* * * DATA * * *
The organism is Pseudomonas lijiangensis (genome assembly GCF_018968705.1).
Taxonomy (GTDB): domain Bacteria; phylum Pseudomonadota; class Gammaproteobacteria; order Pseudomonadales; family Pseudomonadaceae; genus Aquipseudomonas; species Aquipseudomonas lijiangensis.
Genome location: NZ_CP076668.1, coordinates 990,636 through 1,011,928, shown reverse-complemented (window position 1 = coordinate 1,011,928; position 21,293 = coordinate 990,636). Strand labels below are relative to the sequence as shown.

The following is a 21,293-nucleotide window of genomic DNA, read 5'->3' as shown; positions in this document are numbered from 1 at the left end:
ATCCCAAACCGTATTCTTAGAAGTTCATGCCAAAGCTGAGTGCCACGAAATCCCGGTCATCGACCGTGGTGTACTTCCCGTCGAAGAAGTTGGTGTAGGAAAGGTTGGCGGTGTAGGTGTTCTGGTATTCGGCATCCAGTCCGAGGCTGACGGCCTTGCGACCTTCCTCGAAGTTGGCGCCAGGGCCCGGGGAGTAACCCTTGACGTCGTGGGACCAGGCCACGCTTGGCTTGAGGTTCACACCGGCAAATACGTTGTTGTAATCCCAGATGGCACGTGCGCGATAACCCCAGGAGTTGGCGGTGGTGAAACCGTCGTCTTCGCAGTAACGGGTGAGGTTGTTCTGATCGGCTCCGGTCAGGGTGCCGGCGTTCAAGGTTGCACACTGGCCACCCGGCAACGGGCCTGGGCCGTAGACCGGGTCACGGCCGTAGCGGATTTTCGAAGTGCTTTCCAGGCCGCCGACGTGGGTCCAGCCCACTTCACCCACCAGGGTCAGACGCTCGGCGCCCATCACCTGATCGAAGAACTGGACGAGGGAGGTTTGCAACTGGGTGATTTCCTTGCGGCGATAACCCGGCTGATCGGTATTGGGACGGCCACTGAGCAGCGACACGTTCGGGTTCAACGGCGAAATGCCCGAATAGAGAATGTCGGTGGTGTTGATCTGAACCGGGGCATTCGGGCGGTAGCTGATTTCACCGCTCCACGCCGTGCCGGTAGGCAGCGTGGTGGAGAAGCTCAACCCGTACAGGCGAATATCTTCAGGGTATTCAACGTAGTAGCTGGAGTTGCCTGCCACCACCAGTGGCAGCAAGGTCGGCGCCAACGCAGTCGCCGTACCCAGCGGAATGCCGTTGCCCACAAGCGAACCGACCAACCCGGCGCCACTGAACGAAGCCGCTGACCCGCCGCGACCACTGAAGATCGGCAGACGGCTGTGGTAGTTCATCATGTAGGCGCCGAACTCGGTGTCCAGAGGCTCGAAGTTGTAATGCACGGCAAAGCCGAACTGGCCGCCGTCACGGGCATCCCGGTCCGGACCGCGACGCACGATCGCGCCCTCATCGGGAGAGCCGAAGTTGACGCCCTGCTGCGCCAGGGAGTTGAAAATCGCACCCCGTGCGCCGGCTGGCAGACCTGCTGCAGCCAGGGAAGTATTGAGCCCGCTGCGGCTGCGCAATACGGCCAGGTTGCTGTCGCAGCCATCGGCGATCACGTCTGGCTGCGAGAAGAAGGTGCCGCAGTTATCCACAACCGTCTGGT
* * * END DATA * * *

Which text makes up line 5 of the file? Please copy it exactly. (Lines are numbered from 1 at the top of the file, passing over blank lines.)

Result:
ATCCCAAACCGTATTCTTAGAAGTTCATGCCAAAGCTGAGTGCCACGAAATCCCGGTCATCGACCGTGGTGTACTTCCCGTCGAAGAAGTTGGTGTAGGAAAGGTTGGCGGTGTAGGTGTTCTGGTATTCGGCATCCAGTCCGAGGCTGACGGCCTTGCGACCTTCCTCGAAGTTGGCGCCAGGGCCCGGGGAGTAACCCTTGACGTCGTGGGACCAGGCCACGCTTGGCTTGAGGTTCACACCGGCAAATACGTTGTTGTAATCCCAGATGGCACGTGCGCGATAACCCCAGGAGTTGGCGGTGGTGAAACCGTCGTCTTCGCAGTAACGGGTGAGGTTGTTCTGATCGGCTCCGGTCAGGGTGCCGGCGTTCAAGGTTGCACACTGGCCACCCGGCAACGGGCCTGGGCCGTAGACCGGGTCACGGCCGTAGCGGATTTTCGAAGTGCTTTCCAGGCCGCCGACGTGGGTCCAGCCCACTTCACCCACCAGGGTCAGACGCTCGGCGCCCATCACCTGATCGAAGAACTGGACGAGGGAGGTTTGCAACTGGGTGATTTCCTTGCGGCGATAACCCGGCTGATCGGTATTGGGACGGCCACTGAGCAGCGACACGTTCGGGTTCAACGGCGAAATGCCCGAATAGAGAATGTCGGTGGTGTTGATCTGAACCGGGGCATTCGGGCGGTAGCTGATTTCACCGCTCCACGCCGTGCCGGTAGGCAGCGTGGTGGAGAAGCTCAACCCGTACAGGCGAATATCTTCAGGGTATTCAACGTAGTAGCTGGAGTTGCCTGCCACCACCAGTGGCAGCAAGGTCGGCGCCAACGCAGTCGCCGTACCCAGCGGAATGCCGTTGCCCACAAGCGAACCGACCAACCCGGCGCCACTGAACGAAGCCGCTGACCCGCCGCGACCACTGAAGATCGGCAGACGGCTGTGGTAGTTCATCATGTAGGCGCCGAACTCGGTGTCCAGAGGCTCGAAGTTGTAATGCACGGCAAAGCCGAACTGGCCGCCGTCACGGGCATCCCGGTCCGGACCGCGACGCACGATCGCGCCCTCATCGGGAGAGCCGAAGTTGACGCCCTGCTGCGCCAGGGAGTTGAAAATCGCACCCCGTGCGCCGGCTGGCAGACCTGCTGCAGCCAGGGAAGTATTGAGCCCGCTGCGGCTGCGCAATACGGCCAGGTTGCTGTCGCAGCCATCGGCGATCACGTCTGGCTGCGAGAAGAAGGTGCCGCAGTTATCCACAACCGTCTGGT